I have been asked to share this information with one of the members of this site and am posting it here so others who may be interested in this can benefit. 

I made this jig several years ago (2006) while building a cedar strip canoe.  As I have begun to build my Drift Boat, I made changes to accomodate the different pieces the boat requires.  Also I have updated the clamps.  The drawing below has been updated to reflect the revisions.  The pictures shown below is of the current configuration.

The base can be made from MDF, Plywood or dimension lumber as long as it's flat & straight.  The riser for the locating edge and clamp mounting is made from Ash.  Any hardwood will do.

After the key is added and the riser secured in place, run the base across your saw to cut the right side dimension to match your saw's dimension.  Note: the fixture is designed to utilize the left key slot in the saw.  If you have a preference you can make your jig a mirror image to utilize the right key slot.

I added new clamps for the drift boat application, therefore the jig doesn't match the drawings.  I changed to the horizontal Toggle Clamps and added a new support for them.  With this configuration I have scarfed 1/4" x 7/8" Cedar Strips, the Inner & Outer Sheer Rails and the Chine Logs. 

By matching like grain patterns and the wood's color you can make the scarfs difficult to find unless you are specifically looking for them.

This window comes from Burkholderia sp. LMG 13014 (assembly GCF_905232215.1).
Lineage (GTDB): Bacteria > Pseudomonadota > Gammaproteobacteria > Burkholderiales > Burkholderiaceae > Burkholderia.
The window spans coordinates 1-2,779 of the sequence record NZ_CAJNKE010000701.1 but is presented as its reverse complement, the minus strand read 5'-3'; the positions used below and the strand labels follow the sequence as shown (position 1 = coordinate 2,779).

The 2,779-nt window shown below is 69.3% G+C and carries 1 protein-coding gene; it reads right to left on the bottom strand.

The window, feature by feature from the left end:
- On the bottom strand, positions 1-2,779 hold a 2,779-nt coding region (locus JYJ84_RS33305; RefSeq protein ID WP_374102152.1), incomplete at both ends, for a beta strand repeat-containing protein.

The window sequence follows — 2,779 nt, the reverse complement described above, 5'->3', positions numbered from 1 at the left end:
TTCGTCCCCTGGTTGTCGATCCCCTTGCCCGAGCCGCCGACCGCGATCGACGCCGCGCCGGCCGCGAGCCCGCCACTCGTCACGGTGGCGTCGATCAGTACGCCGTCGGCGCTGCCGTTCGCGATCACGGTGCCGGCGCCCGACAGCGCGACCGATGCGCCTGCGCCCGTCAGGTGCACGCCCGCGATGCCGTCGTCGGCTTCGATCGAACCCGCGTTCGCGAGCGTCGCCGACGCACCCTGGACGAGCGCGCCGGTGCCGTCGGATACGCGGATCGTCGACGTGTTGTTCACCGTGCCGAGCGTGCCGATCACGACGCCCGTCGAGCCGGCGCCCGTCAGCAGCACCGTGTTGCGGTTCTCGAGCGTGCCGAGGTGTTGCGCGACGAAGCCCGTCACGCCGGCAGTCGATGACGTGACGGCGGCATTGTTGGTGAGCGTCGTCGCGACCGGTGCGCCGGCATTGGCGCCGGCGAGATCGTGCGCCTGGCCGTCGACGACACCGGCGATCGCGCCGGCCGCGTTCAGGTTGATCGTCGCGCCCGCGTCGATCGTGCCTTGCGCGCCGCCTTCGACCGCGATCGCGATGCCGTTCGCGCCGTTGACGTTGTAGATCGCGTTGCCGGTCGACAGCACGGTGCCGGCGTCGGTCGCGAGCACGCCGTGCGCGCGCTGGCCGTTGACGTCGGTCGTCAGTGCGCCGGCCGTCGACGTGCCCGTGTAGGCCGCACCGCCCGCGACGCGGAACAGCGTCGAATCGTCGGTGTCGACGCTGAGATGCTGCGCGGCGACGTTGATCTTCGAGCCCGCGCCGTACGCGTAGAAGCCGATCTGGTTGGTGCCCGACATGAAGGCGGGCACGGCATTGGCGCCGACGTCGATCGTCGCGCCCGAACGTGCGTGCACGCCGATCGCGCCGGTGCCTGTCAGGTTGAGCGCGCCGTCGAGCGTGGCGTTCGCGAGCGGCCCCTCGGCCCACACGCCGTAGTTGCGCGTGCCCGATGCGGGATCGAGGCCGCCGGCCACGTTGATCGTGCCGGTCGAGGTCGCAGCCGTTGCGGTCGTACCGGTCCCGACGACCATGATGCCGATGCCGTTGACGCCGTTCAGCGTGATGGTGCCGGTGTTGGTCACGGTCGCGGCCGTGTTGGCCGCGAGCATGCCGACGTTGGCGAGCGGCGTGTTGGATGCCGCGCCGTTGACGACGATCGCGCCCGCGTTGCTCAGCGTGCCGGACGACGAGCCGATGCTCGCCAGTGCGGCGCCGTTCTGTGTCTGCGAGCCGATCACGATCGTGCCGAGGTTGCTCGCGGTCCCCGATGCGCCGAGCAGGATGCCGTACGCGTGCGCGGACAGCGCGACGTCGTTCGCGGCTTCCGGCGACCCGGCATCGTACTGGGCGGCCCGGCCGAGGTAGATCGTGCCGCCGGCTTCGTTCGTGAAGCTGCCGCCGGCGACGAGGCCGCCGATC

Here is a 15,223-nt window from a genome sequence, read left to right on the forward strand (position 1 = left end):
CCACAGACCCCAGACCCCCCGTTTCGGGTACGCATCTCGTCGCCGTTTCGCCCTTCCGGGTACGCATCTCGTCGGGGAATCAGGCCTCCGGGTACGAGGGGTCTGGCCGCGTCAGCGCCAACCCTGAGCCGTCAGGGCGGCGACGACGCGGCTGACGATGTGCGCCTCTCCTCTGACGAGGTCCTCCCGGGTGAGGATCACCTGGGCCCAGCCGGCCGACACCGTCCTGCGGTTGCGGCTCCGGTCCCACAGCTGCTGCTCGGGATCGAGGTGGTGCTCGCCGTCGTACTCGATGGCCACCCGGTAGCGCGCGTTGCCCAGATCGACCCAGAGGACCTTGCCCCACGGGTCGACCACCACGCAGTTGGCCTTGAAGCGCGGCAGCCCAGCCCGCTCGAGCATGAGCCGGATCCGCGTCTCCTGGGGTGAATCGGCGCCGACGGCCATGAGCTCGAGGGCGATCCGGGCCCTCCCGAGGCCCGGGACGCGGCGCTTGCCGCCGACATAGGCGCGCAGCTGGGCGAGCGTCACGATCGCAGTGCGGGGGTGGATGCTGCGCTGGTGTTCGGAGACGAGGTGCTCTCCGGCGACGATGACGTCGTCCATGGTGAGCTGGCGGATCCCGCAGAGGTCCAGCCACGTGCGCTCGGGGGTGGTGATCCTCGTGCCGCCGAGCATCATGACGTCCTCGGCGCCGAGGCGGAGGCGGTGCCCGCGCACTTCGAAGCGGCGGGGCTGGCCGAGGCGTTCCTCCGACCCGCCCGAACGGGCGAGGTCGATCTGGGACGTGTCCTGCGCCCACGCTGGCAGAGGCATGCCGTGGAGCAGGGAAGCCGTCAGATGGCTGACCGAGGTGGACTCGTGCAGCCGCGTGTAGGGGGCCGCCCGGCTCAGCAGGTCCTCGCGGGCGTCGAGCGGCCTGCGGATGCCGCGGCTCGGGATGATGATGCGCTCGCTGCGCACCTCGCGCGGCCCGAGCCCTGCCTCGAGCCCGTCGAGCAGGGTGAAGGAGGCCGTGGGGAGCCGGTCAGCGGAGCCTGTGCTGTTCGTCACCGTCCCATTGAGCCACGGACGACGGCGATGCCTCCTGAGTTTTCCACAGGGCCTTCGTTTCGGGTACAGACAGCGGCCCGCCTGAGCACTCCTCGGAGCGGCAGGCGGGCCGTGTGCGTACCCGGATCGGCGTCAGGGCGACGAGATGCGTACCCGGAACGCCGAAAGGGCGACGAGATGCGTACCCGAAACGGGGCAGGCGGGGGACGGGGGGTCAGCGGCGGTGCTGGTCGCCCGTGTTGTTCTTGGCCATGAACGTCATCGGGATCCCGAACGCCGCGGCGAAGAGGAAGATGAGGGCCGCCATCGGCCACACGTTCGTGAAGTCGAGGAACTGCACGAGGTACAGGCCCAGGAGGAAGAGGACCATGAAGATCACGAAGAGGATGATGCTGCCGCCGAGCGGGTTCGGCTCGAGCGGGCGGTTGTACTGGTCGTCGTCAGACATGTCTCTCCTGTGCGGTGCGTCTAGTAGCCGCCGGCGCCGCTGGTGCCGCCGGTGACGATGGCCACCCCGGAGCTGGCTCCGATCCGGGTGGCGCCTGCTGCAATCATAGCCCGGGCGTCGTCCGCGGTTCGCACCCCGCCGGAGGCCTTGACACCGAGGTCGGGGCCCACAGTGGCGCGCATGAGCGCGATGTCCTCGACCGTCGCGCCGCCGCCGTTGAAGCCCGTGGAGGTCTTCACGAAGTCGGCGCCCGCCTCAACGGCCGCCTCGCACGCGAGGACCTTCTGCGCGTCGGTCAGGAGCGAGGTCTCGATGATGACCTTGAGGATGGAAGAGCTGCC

This is the bottom with the key aligned in the slot.  The base is MDF.  You can make the key longer, but the 8" long key I have used works fine, as most cuts are only 6-8 inches long.

The three pieces shown are:

1. The Cedar Strip is the piece to be cut for the scarf.  Align the end of the piece just past the vertical black line on the Jig.

2. The second piece is a scrap piece of wood, the cutting blade needs to break through the Strip and this piece allows that, so as to NOT cut into the Rubber Clamp Pads. 

3. The third piece is made to allow for the correct height so I don't have to adjust the Toggle Clamps for different applications.

4. Adjust the clamps to put sufficient pressure on the wood, so they will not move as you cut the piece.

5. On long pieces, you'll have to have a roller or other support so the piece remains horizontal and the Jig properly aligned on the Saw's Table Top.

The toggle Clamps are available from Woodcraft, Harbor Freight and many other hardware suppliers.

Hope this helps, PM me if you have any questions.

Happy New Year!

Dorf.

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Comment by Phillip Westendorf on April 25, 2013 at 7:36pm

Bill,

Sounds interesting, can you post a pic. of your jig?  FYI, I am more afraid of cutting off a finger on the band saw than the table saw,  duh!

Dorf

Comment by Bill Craig on April 25, 2013 at 8:36am

I use a similar Jig for a band saw. It's a sliding jig like this cut at a 12:1 ratio and with roller supports I can cut long chine log, gunnels or even 1/4 strips for my cedar strip canoe. Both methods work but I prefer the safety of the band saw. Just me.

Comment by Andreas Bachelez on January 7, 2013 at 9:47am

That's awesome! thanks for posting this.

Andreas

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